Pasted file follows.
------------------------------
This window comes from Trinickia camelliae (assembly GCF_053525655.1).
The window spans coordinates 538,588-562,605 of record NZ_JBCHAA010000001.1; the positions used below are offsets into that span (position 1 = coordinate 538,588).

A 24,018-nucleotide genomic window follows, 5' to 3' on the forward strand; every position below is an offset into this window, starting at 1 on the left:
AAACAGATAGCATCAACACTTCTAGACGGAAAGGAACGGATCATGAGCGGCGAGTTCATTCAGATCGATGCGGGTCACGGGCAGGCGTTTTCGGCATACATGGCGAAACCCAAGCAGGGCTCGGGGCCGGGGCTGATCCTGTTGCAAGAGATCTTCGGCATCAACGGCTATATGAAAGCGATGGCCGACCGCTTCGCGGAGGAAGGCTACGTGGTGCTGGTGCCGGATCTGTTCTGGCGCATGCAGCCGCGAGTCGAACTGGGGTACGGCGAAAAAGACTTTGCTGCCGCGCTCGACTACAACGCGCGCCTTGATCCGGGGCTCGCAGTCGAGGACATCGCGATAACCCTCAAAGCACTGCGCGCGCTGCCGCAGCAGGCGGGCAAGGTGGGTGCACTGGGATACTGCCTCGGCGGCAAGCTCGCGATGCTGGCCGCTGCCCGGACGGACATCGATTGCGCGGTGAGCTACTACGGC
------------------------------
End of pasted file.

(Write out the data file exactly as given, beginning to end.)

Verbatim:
This window comes from Trinickia camelliae (assembly GCF_053525655.1).
The window spans coordinates 538,588-562,605 of record NZ_JBCHAA010000001.1; the positions used below are offsets into that span (position 1 = coordinate 538,588).

A 24,018-nucleotide genomic window follows, 5' to 3' on the forward strand; every position below is an offset into this window, starting at 1 on the left:
AAACAGATAGCATCAACACTTCTAGACGGAAAGGAACGGATCATGAGCGGCGAGTTCATTCAGATCGATGCGGGTCACGGGCAGGCGTTTTCGGCATACATGGCGAAACCCAAGCAGGGCTCGGGGCCGGGGCTGATCCTGTTGCAAGAGATCTTCGGCATCAACGGCTATATGAAAGCGATGGCCGACCGCTTCGCGGAGGAAGGCTACGTGGTGCTGGTGCCGGATCTGTTCTGGCGCATGCAGCCGCGAGTCGAACTGGGGTACGGCGAAAAAGACTTTGCTGCCGCGCTCGACTACAACGCGCGCCTTGATCCGGGGCTCGCAGTCGAGGACATCGCGATAACCCTCAAAGCACTGCGCGCGCTGCCGCAGCAGGCGGGCAAGGTGGGTGCACTGGGATACTGCCTCGGCGGCAAGCTCGCGATGCTGGCCGCTGCCCGGACGGACATCGATTGCGCGGTGAGCTACTACGGC